Arthur Bishop is a 'mechanic' - an elite assassin with a strict code and unique talent for cleanly eliminating targets. It's a job that requires professional perfection and total detachment, and Bishop is the best in the business. But when he is ordered to take out his mentor and close friend Harry, Bishop is anything but detached.
When Jason Statham is good he is very good. In this movie I think he is very good as the silent, deadly killer for hire. It is a straightforward killer/action/thriller. The story is nothing new but it is a well working story which is nicely executed. The story is, as I wrote above, not very original. Killer for hire finds out that his next target is his mentor and friend. As the professional he is he executes the job anyway but later discoverers that not all is as is should be. Time for revenge. A simple, straightforward and well working story. Things are complicated a bit by Bishop taking his friend’s son under his wings. Of course he wants to walk in his fathers footsteps. He is inexperienced but also undisciplined. Something that, not surprisingly, is causing problems. I do like that Bishop stays a no bullshit hardass killer throughout the entire movie. No whining or silly emotional outbreaks or breakdowns. I also like the unemotional, silent and deadly impression of a professional assassin the he radiates. There are quite a few fairly well done action scenes in the movie ranging from silent assassinations to the obligatory blow things up scenes. The parts where Bishop and Steves goes after the big bad guy is quite well done with some quite cool stunts without being over the top. The ending was probably the only thing in the movie that was a bit unexpected. Unexpected in a good way that is. I quite liked the little surprise there. Overall I as well as my son liked this movie quite a lot. I hope that Mechanic: Resurrection is as good as this one.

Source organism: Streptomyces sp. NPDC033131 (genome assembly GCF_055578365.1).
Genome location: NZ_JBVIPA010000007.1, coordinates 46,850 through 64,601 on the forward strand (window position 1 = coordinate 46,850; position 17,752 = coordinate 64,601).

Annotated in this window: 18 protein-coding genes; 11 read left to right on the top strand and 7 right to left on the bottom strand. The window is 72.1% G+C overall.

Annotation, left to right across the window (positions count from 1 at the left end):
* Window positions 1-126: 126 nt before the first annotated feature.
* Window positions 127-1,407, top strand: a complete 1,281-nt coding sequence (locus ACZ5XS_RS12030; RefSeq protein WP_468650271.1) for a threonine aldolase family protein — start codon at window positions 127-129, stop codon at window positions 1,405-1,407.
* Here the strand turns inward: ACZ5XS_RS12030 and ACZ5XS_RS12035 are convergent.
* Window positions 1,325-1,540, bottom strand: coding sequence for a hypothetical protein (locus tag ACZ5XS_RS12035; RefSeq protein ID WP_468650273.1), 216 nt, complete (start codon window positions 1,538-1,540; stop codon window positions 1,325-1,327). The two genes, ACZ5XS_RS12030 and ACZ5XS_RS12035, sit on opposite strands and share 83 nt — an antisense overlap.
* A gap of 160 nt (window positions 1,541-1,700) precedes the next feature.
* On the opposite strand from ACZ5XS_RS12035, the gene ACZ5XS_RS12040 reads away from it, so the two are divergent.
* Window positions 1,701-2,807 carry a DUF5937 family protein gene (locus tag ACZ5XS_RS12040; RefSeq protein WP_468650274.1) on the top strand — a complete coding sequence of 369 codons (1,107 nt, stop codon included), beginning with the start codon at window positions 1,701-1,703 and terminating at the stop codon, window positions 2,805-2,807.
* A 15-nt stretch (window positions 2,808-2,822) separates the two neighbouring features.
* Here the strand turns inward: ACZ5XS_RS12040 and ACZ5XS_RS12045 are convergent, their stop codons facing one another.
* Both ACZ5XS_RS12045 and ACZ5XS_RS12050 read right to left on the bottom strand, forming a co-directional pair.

The Mechanic is unable to fix its mechanically mundane plot. “Amat Victoria Curran - Victory Loves Preparation”. Foreshadowing words engraved on the glossy barrel of Sutherland’s powerful pistol. Euphemism aside, West presents a remake of the Bronson-led action thriller that coincidentally features no vehicle mendings. That’s because, for those of you who aren’t subjugated to criminal organisations (hopefully all of you...), “mechanic” is slang for hitman. Despite Statham being bald and able to glue a fake tattoo of a barcode on that shiny cranium for a “propa laugh!”, unfortunately West was unable to title the feature “Hitman”. And so, he grabbed a wrench and proceeded into remake territory. For what it’s worth, this is one of his more moderately tolerable features from the past decade. “Mechanic” Arthur Bishop is assigned the task of assassinating his mentor, subsequently taking his troubled son into training as a well-intentioned gesture. Naturally, Statham is slaying men in his wake with any object his eyes glisten towards, most notably a suitcase handle in this one. It’s clumsily edited, instantly forgettable and rarely hones in on the “making hits look like accidents” speciality. Expositional narration throughout, one or two plot twists that uphold no kinetic energy whatsoever and an incredible waste of Sutherland. Not to mention another “mechanic” having a weakness to young boys and small dogs. The two just don’t relate. Interestingly, the film works when it’s divulging into the life of McKenna’s self-tortured son Steve, portrayed by the enigmatic, under-appreciated and consistent Foster. A reckless individual succumbed to illegal substances and a sleazy lifestyle to suppress his negligent upbringing. Undergoing cathartic vengeance in a bid to soothe the soul. His internal suffering forces his character to be the human component in what is otherwise a mechanical action thriller, packed full of explosions and rapid gunfire. It’s a battle of professionalism between the experienced Arthur and the inexperienced Steve, making for a surprisingly well-executed duel of wits. The actual assassinations themselves were simple, although somewhat unimaginative, yet realistic. A few questionable moments, including a dumbfounded man glancing over at the tiniest of nuts (calm your mind...) that fell out of a grating, but nothing too outlandish. The utilisation of Schubert’s legendary piece Trio No. 2 in E-flat Major was revelatory, I must confess. Having said that, The Mechanic is your standard Statham affair. Powered by a sensational supporting performance but weighed down by a mundane plot. Functional if immediately forgettable.